Assembly retreats on rice bill

Assembly retreats on rice bill

New law would have hurt traditional ways

A National Legislative Assembly (NLA) committee has backed down on revising a controversial rice bill following fierce public resistance.

Meanwhile, a Deputy Commerce Minister also slammed the committee for rushing the bill without proper consideration.

Agriculture and Cooperatives Minister Grisada Boonrach said yesterday that the committee has removed a controversial section of the bill based on the recommendation of the ministry.

Section 27 prohibits the trade of rice seeds which are not approved under requirements set by the bill. Violators are liable to a jail term of one year and/ or a fine of up to 100,000 baht.

Critics said that the section was designed to benefit large-scale commercial rice producers.

This meant that farmers who stored rice seeds for growing and exchange under traditional practices could not do so under the section.

The bill passed the first reading of commissioners under the NLA late last month and it is expected to head to the NLA for second and third readings next week.

Rice industry employers and academics have opposed the rice bill, claiming it would harm the Thai rice industry.

Deputy Commerce Minister Chutima Bunyapraphasara said that there are some issues which the Commerce Ministry, academics and the private sector have disagreed with.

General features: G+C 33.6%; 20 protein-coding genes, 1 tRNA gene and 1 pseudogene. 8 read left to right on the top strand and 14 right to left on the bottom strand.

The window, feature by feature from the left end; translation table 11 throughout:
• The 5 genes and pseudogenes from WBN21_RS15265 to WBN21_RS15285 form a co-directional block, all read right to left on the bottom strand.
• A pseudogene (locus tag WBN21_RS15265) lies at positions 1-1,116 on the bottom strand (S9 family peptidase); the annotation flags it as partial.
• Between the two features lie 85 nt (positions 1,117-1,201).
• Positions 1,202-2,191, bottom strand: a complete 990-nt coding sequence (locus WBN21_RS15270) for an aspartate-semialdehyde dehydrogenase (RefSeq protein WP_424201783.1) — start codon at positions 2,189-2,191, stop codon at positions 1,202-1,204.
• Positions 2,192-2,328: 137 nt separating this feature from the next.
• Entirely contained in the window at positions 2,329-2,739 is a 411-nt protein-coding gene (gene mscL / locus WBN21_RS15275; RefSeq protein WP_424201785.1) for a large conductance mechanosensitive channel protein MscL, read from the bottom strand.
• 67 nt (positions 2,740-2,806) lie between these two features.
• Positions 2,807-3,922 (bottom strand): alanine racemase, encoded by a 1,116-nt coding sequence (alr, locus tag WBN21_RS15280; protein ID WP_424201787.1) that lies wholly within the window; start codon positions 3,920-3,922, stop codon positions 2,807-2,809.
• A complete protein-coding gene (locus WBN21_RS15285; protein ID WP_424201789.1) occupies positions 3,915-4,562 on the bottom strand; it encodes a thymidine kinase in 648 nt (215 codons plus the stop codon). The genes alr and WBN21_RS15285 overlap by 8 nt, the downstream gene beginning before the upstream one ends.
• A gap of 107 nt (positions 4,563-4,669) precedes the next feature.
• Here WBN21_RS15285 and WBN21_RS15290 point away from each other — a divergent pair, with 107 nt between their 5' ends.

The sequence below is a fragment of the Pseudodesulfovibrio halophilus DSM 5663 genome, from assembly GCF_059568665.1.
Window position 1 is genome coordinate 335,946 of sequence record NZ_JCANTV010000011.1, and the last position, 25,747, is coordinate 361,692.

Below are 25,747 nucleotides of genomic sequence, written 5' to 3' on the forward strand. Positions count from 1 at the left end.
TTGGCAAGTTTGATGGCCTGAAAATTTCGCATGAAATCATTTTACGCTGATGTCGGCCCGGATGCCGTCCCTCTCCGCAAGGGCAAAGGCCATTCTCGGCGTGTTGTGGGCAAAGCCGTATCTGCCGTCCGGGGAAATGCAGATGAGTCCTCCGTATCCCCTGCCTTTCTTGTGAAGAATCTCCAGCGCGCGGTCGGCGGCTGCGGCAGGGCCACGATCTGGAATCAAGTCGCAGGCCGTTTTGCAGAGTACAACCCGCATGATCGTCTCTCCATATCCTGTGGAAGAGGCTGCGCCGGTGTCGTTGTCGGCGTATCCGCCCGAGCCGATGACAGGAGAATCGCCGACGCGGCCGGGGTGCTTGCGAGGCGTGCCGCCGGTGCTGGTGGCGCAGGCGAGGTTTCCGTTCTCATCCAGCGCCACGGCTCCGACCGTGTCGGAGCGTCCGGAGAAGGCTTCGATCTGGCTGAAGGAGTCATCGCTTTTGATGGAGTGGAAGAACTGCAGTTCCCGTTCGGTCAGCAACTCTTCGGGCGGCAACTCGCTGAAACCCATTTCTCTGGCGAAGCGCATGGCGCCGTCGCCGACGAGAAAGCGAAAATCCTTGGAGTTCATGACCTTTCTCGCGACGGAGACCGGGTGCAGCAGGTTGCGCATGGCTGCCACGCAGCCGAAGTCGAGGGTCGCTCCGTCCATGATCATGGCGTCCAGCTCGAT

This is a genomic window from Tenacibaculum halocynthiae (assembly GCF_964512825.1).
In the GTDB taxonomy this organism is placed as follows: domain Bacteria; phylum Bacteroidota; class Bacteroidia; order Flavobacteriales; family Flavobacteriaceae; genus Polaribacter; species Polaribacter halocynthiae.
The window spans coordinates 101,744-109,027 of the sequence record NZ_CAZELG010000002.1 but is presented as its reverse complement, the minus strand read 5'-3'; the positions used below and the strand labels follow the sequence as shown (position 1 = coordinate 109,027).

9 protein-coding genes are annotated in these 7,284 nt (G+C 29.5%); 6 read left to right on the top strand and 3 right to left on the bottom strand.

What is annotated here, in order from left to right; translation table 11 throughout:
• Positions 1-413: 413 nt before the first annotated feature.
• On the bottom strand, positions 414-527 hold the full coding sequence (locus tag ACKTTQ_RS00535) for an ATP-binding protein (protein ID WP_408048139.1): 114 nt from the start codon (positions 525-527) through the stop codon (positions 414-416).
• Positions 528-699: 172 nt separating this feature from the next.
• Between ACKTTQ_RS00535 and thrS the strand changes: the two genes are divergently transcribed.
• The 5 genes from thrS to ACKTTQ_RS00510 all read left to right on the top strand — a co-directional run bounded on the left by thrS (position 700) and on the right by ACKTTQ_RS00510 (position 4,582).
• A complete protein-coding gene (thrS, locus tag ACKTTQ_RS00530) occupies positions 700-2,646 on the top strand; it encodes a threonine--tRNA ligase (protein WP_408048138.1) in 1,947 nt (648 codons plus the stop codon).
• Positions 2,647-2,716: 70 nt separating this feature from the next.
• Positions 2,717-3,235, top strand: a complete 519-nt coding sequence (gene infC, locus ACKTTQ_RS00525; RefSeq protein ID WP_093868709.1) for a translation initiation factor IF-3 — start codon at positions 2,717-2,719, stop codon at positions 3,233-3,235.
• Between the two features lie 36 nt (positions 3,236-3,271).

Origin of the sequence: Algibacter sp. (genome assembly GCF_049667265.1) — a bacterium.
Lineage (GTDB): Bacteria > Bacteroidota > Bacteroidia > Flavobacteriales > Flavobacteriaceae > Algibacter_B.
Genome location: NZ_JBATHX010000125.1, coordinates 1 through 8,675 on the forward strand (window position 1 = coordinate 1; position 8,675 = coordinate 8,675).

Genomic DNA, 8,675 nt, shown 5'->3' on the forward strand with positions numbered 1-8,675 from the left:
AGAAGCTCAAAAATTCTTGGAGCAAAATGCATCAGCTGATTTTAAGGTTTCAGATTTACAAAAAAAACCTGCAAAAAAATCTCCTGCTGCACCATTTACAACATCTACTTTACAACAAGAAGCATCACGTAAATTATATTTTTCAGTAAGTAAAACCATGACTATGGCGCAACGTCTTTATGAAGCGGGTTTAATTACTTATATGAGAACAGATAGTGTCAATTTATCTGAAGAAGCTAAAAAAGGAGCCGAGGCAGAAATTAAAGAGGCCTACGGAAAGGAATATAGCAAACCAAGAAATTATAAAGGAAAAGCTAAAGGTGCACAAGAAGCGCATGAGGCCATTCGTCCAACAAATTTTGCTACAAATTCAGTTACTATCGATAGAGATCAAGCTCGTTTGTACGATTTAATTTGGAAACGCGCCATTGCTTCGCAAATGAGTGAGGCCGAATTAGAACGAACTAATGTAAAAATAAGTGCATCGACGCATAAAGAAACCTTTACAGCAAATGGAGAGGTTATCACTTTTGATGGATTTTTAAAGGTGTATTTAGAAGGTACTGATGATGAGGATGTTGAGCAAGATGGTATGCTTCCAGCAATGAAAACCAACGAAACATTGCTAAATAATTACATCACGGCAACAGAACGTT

“The committee was so hasty in proposing the bill that the government could not propose its own version of the bill to compare with it,” she said.

However, she believed that the bill would not pass the NLA if it is not revised to gain acceptance from all sides, she said.

Ms Chutima also said she wanted all the involved parties to speed up efforts to address the shortcomings of the bill so that all sides agree to it before it goes before the NLA.

She said that the bill was initiated by representatives of the Finance Ministry and members of the NLA and that it was not proposed by people from diverse groups.

Ms Chutima noted that the bill focuses on regulatory measures rather than the development and promotion of the rice industry.

A source on the NLA committee said that the panel held a meeting behind closed doors yesterday and agreed to revise the bill by taking into account all of the concerns expressed by academics and representatives from the rice industry.

The committee agreed to back down by removing some provisions considered to be problematic and the revised bill would not focus on regulatory measures.

The committee will ensure that the revised bill would not have an adverse impact on farmers’ production of rice seeds, the source said.

The source said that currently about 1 million tonnes of rice seeds are in demand during the main crop planting season.

Of them, 100,000 tonnes are produced by the Rice Department’s rice seed centre; 400,000 tonnes by private companies and the rest by farmers.

The source said that the panel has removed Section 27 of the bill, a controversial provision which bars farmers from storing rice seeds for growing. They can now continue to do so, the source said.

The section prohibited the trade of rice seeds which are not approved under requirements set by the bill. Critics said that the section was designed to benefit large-scale commercial rice producers.

This meant that farmers who stored rice seeds for growing could not do so. However, the source said that producers of rice seeds for commercial purposes are required to register rice seeds with the Rice Department.


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